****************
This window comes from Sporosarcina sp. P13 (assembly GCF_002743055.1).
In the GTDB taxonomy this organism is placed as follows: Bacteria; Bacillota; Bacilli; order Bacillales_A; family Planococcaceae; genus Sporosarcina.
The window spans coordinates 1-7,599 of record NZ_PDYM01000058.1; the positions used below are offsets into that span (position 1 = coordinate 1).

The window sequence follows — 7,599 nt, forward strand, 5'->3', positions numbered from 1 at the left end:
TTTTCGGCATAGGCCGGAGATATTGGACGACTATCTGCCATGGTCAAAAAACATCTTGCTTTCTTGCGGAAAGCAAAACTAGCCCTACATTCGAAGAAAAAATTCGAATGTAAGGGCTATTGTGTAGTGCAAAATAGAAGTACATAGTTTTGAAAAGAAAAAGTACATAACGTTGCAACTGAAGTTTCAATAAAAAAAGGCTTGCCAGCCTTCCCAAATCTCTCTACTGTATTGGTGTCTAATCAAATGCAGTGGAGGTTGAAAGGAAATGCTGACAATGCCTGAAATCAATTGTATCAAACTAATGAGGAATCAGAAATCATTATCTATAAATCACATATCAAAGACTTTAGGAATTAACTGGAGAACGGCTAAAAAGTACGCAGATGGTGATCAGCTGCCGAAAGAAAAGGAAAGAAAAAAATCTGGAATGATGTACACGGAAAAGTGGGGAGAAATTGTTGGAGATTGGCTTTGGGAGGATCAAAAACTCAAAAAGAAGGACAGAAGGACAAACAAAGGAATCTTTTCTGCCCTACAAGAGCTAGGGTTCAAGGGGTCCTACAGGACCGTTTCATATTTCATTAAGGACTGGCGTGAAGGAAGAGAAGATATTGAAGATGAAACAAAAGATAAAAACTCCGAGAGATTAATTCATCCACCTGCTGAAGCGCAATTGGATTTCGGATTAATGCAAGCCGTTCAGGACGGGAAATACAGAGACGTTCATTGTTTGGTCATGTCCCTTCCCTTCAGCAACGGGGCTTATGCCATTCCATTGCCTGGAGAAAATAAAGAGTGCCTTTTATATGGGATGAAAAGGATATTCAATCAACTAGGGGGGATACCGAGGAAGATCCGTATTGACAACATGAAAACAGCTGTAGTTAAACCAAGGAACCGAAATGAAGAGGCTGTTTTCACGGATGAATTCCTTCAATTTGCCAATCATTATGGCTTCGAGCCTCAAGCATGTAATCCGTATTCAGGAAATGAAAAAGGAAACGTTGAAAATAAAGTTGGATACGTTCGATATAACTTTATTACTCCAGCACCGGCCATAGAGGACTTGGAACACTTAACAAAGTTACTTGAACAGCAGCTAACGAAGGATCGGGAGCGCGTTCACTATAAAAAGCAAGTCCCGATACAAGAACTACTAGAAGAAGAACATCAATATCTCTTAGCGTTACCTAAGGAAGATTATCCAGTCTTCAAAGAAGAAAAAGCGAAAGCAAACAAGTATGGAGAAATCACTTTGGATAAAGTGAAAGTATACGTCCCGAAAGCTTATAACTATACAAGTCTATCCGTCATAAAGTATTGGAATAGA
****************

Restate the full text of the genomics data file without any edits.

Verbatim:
This window comes from Sporosarcina sp. P13 (assembly GCF_002743055.1).
In the GTDB taxonomy this organism is placed as follows: Bacteria; Bacillota; Bacilli; order Bacillales_A; family Planococcaceae; genus Sporosarcina.
The window spans coordinates 1-7,599 of record NZ_PDYM01000058.1; the positions used below are offsets into that span (position 1 = coordinate 1).

The window sequence follows — 7,599 nt, forward strand, 5'->3', positions numbered from 1 at the left end:
TTTTCGGCATAGGCCGGAGATATTGGACGACTATCTGCCATGGTCAAAAAACATCTTGCTTTCTTGCGGAAAGCAAAACTAGCCCTACATTCGAAGAAAAAATTCGAATGTAAGGGCTATTGTGTAGTGCAAAATAGAAGTACATAGTTTTGAAAAGAAAAAGTACATAACGTTGCAACTGAAGTTTCAATAAAAAAAGGCTTGCCAGCCTTCCCAAATCTCTCTACTGTATTGGTGTCTAATCAAATGCAGTGGAGGTTGAAAGGAAATGCTGACAATGCCTGAAATCAATTGTATCAAACTAATGAGGAATCAGAAATCATTATCTATAAATCACATATCAAAGACTTTAGGAATTAACTGGAGAACGGCTAAAAAGTACGCAGATGGTGATCAGCTGCCGAAAGAAAAGGAAAGAAAAAAATCTGGAATGATGTACACGGAAAAGTGGGGAGAAATTGTTGGAGATTGGCTTTGGGAGGATCAAAAACTCAAAAAGAAGGACAGAAGGACAAACAAAGGAATCTTTTCTGCCCTACAAGAGCTAGGGTTCAAGGGGTCCTACAGGACCGTTTCATATTTCATTAAGGACTGGCGTGAAGGAAGAGAAGATATTGAAGATGAAACAAAAGATAAAAACTCCGAGAGATTAATTCATCCACCTGCTGAAGCGCAATTGGATTTCGGATTAATGCAAGCCGTTCAGGACGGGAAATACAGAGACGTTCATTGTTTGGTCATGTCCCTTCCCTTCAGCAACGGGGCTTATGCCATTCCATTGCCTGGAGAAAATAAAGAGTGCCTTTTATATGGGATGAAAAGGATATTCAATCAACTAGGGGGGATACCGAGGAAGATCCGTATTGACAACATGAAAACAGCTGTAGTTAAACCAAGGAACCGAAATGAAGAGGCTGTTTTCACGGATGAATTCCTTCAATTTGCCAATCATTATGGCTTCGAGCCTCAAGCATGTAATCCGTATTCAGGAAATGAAAAAGGAAACGTTGAAAATAAAGTTGGATACGTTCGATATAACTTTATTACTCCAGCACCGGCCATAGAGGACTTGGAACACTTAACAAAGTTACTTGAACAGCAGCTAACGAAGGATCGGGAGCGCGTTCACTATAAAAAGCAAGTCCCGATACAAGAACTACTAGAAGAAGAACATCAATATCTCTTAGCGTTACCTAAGGAAGATTATCCAGTCTTCAAAGAAGAAAAAGCGAAAGCAAACAAGTATGGAGAAATCACTTTGGATAAAGTGAAAGTATACGTCCCGAAAGCTTATAACTATACAAGTCTATCCGTCATAAAGTATTGGAATAGA